What Motivates Us to Take Better Care of Ourselves?

What Motivates Us to Take Better Care of Ourselves?
One of the philosophical principles of naturopathic medicine is that the body has an innate ability to heal itself. Applying this principle to our everyday lives, we have an innate desire to take care of ourselves and to improve our health and sense of wellbeing.  Wouldn’t that mean that deep down we all prefer to eat healthier foods, to exercise daily, and to get enough sleep? Shouldn’t that mean that our default is to be kind to ourselves, to value ourselves, and to honor our needs?  We yearn to be connected to our family or a community, to find meaning in our lives and our work, and to be seen, heard, and loved in our relationships … Why do we choose to be in relationships and situations that limit our innate ability to care for ourselves?
I define self-care as the way in which we listen to and act upon this innate desire to be a better version of ourselves.  In many ways, one could argue that self-care is the cornerstone of our health.  We can visit countless doctors’ offices and take numerous medications and supplements, but if we cannot connect with the part of us that is motivated, inspired and committed to taking care of ourselves, we will continue to struggle in reaching our health goals.
What is it that makes us choose vegetables over candy, taking a walk over watching TV, getting a good night’s sleep over a late night of partying?  What is it that motivates us to end an unhealthy relationship, to leave a safe job for a chance to pursue a dream, or to reach out to a friend when we need help?  It can’t be measured or quantified.  Our motivation can be rated on a scale of one to ten, but the part of us that chooses health over bad habits, dysfunction, stuckness, and negativity cannot be isolated, bottled, marketed, or sold.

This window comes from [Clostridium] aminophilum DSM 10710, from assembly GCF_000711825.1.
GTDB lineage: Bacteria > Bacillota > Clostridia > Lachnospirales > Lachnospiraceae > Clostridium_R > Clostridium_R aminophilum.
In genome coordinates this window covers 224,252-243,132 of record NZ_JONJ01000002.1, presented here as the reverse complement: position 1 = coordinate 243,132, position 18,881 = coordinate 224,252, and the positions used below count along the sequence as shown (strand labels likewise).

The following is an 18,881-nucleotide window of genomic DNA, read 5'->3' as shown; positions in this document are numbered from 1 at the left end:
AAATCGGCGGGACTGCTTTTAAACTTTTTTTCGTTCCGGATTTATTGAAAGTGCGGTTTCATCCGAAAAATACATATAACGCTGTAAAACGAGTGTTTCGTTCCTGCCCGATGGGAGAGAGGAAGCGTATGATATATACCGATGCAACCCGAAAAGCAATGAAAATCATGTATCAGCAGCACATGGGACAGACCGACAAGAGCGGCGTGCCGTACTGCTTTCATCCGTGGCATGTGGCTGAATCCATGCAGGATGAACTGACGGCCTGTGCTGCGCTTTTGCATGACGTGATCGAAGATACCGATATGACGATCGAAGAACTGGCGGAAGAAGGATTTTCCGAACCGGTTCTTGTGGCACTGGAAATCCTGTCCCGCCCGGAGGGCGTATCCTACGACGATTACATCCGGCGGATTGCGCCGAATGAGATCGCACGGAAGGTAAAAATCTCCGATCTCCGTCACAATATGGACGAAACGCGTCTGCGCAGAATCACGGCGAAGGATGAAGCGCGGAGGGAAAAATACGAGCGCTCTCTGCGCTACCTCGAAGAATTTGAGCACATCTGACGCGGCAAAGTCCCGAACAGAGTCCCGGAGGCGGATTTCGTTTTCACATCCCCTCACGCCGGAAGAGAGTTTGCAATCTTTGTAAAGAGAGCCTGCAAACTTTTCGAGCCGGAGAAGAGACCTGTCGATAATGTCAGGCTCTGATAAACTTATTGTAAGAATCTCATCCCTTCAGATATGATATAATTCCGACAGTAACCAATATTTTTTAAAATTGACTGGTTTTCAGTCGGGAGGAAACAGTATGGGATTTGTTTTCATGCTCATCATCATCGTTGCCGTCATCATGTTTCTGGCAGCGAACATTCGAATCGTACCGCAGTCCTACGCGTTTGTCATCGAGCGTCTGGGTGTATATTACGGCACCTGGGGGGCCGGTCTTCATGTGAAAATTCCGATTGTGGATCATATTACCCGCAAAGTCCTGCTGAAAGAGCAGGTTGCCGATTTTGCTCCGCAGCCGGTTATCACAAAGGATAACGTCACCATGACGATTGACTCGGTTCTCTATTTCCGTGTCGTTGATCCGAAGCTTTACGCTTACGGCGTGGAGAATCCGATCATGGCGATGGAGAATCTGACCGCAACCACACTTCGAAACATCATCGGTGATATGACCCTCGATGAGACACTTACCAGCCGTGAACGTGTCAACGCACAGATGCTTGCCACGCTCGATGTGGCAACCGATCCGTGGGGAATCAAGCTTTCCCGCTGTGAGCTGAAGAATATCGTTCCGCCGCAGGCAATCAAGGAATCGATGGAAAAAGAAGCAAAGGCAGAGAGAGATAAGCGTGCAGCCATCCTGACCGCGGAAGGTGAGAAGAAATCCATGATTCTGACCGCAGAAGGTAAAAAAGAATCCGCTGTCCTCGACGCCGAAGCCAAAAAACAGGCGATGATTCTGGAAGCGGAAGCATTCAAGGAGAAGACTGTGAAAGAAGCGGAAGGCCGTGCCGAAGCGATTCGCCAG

I recently read a poem that a friend shared with me.  She had attended a yoga class, and a poem was read; it struck her as helpful, insightful and meaningful.  On reading it, I felt it was a brilliant description of the immeasurable mystery of what drives us … what drives us to make better choices in our lives, to take risks in order to live more meaningful lives, and to open our hearts to connect with others.
In out-of-the-way places of the heart,
Where your thoughts never think to wander,
This beginning has been quietly forming,
Waiting until you were ready to emerge. 

For a long time it has watched your desire,

Feeling the emptiness growing inside you,

Noticing how you willed yourself on,

Still unable to leave what you had outgrown.


It watched you play with the seduction of safety

And the gray promises that sameness whispered,

Heard the waves of turmoil rise and relent,

Wondered would you always live like this.


Then the delight, when your courage kindled,

And out you stepped onto new ground,

Your eyes young again with energy and dream,

A path of plenitude opening before you.


Though your destination is not yet clear

You can trust the promise of this opening;

Unfurl yourself into the grace of beginning

That is at one with your life’s desire.


Awaken your spirit to adventure;

Hold nothing back, learn to find ease in risk;

Soon you will be home in a new rhythm,

For your soul senses the world that awaits you.


–          For a New Beginning

              by John O’Donohue


It is risky to step out of what we know and what is comfortable.  It takes courage to take an unknown or new path.  Taking better care of ourselves can be scary, and uncomfortable at first, and hard.  But that innate part of ourselves that wants balance, health and vitality is our “life’s desire.”  We simply need to take the risk and ignite it.


photo-for-bio-page-cropped-270pxThe Mommy Tune-up is a blog devoted to the busy mom’s pursuit of sanity and good health!


Author Bio

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Dr. Jenn Krebs Rapkin, ND

Dr. Jenn Krebs Rapkin is a naturopathic physician and a mom.  The author of two blogs, she writes about the challenges and benefits of living a healthy and mindful life.  Dr. Rapkin finds insight and humor in the daily experiment we call life, especially in the busy mom’s pursuit of sanity and good health.  If she’s not writing, teaching, or seeing patients, she is feeling equally overwhelmed and overjoyed as the mom of two young children.

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